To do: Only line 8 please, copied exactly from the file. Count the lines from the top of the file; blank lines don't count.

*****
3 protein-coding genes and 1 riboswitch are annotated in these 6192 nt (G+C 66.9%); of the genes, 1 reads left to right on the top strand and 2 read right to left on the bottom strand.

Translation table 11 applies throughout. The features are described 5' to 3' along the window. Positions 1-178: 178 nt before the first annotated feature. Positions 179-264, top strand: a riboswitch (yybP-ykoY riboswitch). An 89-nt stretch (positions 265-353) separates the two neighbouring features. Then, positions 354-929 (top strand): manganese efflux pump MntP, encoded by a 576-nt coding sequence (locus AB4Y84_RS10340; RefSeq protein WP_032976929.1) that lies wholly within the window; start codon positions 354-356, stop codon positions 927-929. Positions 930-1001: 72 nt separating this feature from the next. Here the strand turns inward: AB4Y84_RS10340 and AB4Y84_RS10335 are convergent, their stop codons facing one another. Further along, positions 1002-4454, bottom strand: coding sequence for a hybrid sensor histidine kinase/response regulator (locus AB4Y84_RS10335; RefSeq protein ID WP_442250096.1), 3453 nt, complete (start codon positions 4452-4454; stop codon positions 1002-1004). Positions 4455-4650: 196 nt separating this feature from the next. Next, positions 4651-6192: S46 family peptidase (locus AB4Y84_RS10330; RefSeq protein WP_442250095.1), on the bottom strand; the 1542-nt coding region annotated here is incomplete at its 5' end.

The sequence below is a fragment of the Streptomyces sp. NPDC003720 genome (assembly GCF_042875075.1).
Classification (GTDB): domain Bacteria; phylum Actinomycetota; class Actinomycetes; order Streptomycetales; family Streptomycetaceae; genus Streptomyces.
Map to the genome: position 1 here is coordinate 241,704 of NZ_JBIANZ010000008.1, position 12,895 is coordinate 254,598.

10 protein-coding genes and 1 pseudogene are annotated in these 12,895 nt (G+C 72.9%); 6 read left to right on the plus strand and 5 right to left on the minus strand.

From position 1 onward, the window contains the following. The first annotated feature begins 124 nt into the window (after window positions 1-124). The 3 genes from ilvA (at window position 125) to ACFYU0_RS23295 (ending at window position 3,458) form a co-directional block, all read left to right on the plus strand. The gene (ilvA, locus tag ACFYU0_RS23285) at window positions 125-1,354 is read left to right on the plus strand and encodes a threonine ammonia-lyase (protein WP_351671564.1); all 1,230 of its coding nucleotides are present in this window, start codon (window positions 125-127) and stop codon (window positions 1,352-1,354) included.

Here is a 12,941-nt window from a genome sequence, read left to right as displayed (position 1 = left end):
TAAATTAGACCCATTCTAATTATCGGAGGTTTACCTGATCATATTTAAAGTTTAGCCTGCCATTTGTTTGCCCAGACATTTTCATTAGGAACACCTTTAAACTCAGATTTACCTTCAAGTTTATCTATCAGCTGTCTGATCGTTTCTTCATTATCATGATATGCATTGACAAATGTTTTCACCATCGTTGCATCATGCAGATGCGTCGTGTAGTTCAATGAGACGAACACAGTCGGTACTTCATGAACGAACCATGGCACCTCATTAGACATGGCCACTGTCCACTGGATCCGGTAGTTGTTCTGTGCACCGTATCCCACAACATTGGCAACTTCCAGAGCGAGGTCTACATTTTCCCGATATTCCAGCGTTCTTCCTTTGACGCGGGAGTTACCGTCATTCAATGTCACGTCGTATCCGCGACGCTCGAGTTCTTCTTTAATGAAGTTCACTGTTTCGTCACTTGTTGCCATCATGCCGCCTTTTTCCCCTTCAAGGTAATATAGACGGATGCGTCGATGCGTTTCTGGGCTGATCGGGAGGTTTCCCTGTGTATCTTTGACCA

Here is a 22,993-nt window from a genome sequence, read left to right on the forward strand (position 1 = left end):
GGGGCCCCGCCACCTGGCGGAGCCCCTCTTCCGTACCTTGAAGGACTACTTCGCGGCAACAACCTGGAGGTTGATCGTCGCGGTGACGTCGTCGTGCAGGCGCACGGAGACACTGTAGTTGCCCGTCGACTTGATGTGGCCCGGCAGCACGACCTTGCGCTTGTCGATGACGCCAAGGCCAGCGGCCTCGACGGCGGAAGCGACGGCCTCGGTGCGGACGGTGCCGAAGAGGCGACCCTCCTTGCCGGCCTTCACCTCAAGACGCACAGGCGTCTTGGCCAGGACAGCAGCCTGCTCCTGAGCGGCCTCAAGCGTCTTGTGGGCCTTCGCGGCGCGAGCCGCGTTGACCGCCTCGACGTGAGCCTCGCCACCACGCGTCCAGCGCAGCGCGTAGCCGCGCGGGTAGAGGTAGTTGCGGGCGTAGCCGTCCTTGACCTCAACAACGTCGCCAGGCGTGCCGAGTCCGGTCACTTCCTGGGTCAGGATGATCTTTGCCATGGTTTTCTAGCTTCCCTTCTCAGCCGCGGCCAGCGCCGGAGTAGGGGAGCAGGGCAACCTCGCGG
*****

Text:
Here is a 12,941-nt window from a genome sequence, read left to right as displayed (position 1 = left end):